A. This is such a great question because I think there’s so much confusion and mystery around meditation. That question of “how do I know if I’m there” is so prevalent. People think that meditation is this mystical place you only can get to if you have some kind of special gift and you can make your thoughts stop. I used to struggle with this so much early on in my yoga teaching career. I always thought, “I’m a yoga teacher for crying out loud! Why can’t I do this?!” And then I’d get frustrated and give up. Then I had the good fortune to meet a wonderful teacher named Sharon Salzburg and her workshop totally turned my relationship with meditation around. Here’s the thing — you can’t stop your thoughts. Your mind is meant to think! That’s what it was designed to do! What you can do, is bring the mind to a single point of focus. That’s what most meditation techniques are asking us to do. We use a technique — such as following the breath or my personal favorite, repeating a mantra — as a tool to help bring the mind to that single point of focus. The moment of meditation is that moment when you notice that you are not with that single point of focus any more. That moment that you notice that you’re actually thinking about how much laundry you have to do later or what’s on your to-do list for that afternoon or that argument that you had with your spouse yesterday — that moment is the moment of meditation. Because that moment is the moment when you have this amazing choice to make. You can either give up and tell yourself you’re terrible at this meditation thing and just go back to your day, or you can let go of whatever it was you were thinking about, and draw your mind back to your point of focus, i.e. your meditation technique. That’s it. That’s the whole game. When you keep noticing you’re gone and you keep drawing yourself back to your point of focus, that’s when you know you’re meditating.  



Q. What exactly happens when one is meditating?

A. What happens is that the process I described above goes on over and over again. Through that process, we start to train the mind to be here in this moment, rather than somewhere else. We develop the compassion to treat ourselves with love each time we release a thought to come back to our chosen technique. That’s a big one! Have you ever noticed how you speak to yourself? For most of us, it isn’t with love. We teach ourselves that we can always begin again. We corral that busy, busy mind that is always pulling us elsewhere, rather than being fully present in the moment. Maybe that doesn’t sound that profound, but when was the last time you actually paid attention to what you were eating, rather than talking on the phone, watching the TV, and checking your email? When’s the last time you actually sat with a loved one and fully heard what they had to say, rather than listening to, responding, or looking at Facebook? There are so many small but beautiful moments that we miss in life because we are being pulled in so many directions at once most days. Our lives are so hectic and so filled with anxiety. Meditation gives us a tool that helps us deal more skillfully with the challenges of daily life. It’s a muscle we have to build and grow like any other muscle. It takes practice, but it’s so worth it.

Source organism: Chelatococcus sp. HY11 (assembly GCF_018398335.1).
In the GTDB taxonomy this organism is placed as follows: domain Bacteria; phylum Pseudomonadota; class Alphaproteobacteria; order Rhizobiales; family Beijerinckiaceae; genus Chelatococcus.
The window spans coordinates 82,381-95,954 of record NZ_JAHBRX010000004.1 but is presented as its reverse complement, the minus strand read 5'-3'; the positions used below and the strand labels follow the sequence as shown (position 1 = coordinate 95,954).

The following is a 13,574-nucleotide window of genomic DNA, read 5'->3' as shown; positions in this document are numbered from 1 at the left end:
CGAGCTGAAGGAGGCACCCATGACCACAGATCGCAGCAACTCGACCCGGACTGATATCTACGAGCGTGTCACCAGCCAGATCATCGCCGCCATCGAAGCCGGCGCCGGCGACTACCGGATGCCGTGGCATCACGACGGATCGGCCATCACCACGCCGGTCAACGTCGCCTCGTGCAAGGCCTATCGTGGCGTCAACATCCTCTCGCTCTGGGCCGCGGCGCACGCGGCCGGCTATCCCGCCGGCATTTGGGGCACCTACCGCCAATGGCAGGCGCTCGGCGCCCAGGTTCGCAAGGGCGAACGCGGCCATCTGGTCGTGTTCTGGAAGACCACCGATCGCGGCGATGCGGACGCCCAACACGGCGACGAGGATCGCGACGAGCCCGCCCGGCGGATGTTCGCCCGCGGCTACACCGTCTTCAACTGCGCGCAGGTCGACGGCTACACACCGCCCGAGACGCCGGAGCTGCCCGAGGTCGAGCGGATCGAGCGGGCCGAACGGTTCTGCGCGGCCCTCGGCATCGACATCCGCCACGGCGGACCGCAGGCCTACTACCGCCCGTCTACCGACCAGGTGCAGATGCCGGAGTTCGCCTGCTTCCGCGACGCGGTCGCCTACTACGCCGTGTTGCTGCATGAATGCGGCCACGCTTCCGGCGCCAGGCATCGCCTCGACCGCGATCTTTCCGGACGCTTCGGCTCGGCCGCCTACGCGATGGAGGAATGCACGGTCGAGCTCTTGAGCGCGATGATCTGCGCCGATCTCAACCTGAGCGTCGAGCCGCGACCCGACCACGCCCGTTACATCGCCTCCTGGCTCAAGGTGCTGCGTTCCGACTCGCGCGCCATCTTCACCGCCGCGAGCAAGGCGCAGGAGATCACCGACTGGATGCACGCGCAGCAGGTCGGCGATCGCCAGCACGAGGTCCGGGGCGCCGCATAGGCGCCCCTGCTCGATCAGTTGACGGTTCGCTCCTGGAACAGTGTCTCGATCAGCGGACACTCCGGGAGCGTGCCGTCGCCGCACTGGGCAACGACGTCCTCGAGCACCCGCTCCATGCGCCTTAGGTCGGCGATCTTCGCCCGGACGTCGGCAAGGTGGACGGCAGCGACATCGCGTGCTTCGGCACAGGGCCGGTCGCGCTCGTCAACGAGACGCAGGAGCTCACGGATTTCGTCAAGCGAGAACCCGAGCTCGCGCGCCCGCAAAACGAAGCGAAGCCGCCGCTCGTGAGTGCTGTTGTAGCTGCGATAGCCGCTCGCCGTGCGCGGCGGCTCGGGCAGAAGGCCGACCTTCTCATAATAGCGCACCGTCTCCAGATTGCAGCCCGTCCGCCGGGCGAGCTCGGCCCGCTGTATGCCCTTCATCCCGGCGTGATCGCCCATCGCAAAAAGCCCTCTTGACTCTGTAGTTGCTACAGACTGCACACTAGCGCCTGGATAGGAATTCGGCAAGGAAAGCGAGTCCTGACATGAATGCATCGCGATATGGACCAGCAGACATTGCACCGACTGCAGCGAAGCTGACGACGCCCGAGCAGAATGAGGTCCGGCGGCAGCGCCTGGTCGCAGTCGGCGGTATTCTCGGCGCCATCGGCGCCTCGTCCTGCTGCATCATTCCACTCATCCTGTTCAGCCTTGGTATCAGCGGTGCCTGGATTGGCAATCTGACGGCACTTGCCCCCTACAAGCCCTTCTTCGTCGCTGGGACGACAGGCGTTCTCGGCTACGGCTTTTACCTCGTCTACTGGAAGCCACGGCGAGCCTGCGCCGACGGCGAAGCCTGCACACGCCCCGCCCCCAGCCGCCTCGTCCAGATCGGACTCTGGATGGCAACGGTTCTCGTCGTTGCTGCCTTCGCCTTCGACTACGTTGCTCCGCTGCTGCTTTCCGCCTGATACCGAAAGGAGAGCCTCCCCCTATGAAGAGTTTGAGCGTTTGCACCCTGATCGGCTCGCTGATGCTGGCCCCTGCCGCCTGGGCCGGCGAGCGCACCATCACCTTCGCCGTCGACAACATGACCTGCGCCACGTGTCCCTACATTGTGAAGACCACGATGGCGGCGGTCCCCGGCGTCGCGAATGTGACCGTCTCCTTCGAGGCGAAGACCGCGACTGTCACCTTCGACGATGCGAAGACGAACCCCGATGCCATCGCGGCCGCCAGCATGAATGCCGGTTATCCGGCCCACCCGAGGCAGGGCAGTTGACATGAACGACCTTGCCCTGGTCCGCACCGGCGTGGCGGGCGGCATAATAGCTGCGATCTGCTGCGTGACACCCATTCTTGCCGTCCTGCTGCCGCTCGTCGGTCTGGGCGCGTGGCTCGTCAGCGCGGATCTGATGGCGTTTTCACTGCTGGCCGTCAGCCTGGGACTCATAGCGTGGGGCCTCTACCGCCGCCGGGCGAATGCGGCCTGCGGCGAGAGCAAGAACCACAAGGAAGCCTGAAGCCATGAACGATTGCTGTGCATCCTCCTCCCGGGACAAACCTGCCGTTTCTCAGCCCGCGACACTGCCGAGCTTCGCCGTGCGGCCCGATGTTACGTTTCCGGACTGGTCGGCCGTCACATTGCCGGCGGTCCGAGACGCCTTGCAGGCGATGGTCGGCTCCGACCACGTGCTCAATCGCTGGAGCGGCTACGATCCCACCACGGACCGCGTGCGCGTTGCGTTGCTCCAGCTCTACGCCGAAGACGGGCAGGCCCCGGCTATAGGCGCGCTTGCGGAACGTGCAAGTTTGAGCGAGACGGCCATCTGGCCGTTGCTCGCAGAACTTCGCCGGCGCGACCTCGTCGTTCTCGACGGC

Q. How did you get started meditating, and what motivates you to continue your practice?

A. I was never a meditator in the traditional sense until I started yoga teacher training where a traditional practice was a required part of my training. I think yoga was my meditation before that — and is certainly a valid form of meditation in and of itself. The process of linking breath and movement and becoming fully immersed in the sensations of the body was an entry point for me. Training to be a yoga teacher gave me more of a traditional practice. What motivates me to continue? So many things! I have so much to learn. Compared to some of the great spiritual teachers like the Dalai Llama, I’m just getting started! Who knows what else I may discover along the way. I’ve struggled with anxiety and depression since I was fairly young. As we move into the deep darkness of winter, that struggle becomes more difficult for me. My mediation practice has smoothed that bumpy road. It has made me less reactive, which makes me a better wife, daughter and friend. It’s also a professional commitment. I’m a better teacher if I can speak about the practice from a place of authentic experience. I hope to be a guide on the path for others who are struggling to begin like I did. It’s a key element in my spiritual practice as well.  



Q. Anything else you would add to this discussion?

A. I was once told by a teacher of mine that there was a study done that took brainwave scans of people while they were meditating. The scans showed the difference in brain waves when one was meditating versus when one was just going about daily life. One of the study participants told the scientists after one meditation session, “Don’t even bother looking at my scans for today. My mind was all over the place!” They decided to look at them anyway and were amazed to discover that even though the subject didn’t feel like they were meditating, the brain wave scan showed activity that indicated that the person was, in fact, meditating! I found that incredibly liberating! So, if you’ve tried meditation before and you gave up because you thought you weren’t “getting it,” try it again now that you’ve read what I’ve written here. Spend some time with it. Build a relationship with it. Give it a solid commitment of time. I think you’ll be glad you did.